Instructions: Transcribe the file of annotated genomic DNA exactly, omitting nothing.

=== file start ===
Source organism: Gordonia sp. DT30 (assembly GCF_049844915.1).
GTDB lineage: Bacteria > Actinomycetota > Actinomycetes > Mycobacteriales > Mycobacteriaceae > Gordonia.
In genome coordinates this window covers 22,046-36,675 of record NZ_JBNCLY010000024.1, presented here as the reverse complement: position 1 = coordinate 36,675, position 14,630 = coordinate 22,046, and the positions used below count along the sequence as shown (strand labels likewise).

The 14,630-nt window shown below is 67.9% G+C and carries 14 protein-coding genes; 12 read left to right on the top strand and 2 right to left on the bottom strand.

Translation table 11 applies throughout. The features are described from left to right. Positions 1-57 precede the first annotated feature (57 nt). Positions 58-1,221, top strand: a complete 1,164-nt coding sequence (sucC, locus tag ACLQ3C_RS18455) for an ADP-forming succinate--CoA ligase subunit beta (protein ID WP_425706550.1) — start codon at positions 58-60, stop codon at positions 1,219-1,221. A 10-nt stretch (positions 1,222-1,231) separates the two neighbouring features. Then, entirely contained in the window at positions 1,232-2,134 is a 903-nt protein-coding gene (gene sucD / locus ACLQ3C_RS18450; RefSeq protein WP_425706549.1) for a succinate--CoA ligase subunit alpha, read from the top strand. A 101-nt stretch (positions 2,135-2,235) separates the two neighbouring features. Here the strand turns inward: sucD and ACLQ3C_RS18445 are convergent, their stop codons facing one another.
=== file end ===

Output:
Source organism: Gordonia sp. DT30 (assembly GCF_049844915.1).
GTDB lineage: Bacteria > Actinomycetota > Actinomycetes > Mycobacteriales > Mycobacteriaceae > Gordonia.
In genome coordinates this window covers 22,046-36,675 of record NZ_JBNCLY010000024.1, presented here as the reverse complement: position 1 = coordinate 36,675, position 14,630 = coordinate 22,046, and the positions used below count along the sequence as shown (strand labels likewise).

The 14,630-nt window shown below is 67.9% G+C and carries 14 protein-coding genes; 12 read left to right on the top strand and 2 right to left on the bottom strand.

Translation table 11 applies throughout. The features are described from left to right. Positions 1-57 precede the first annotated feature (57 nt). Positions 58-1,221, top strand: a complete 1,164-nt coding sequence (sucC, locus tag ACLQ3C_RS18455) for an ADP-forming succinate--CoA ligase subunit beta (protein ID WP_425706550.1) — start codon at positions 58-60, stop codon at positions 1,219-1,221. A 10-nt stretch (positions 1,222-1,231) separates the two neighbouring features. Then, entirely contained in the window at positions 1,232-2,134 is a 903-nt protein-coding gene (gene sucD / locus ACLQ3C_RS18450; RefSeq protein WP_425706549.1) for a succinate--CoA ligase subunit alpha, read from the top strand. A 101-nt stretch (positions 2,135-2,235) separates the two neighbouring features. Here the strand turns inward: sucD and ACLQ3C_RS18445 are convergent, their stop codons facing one another.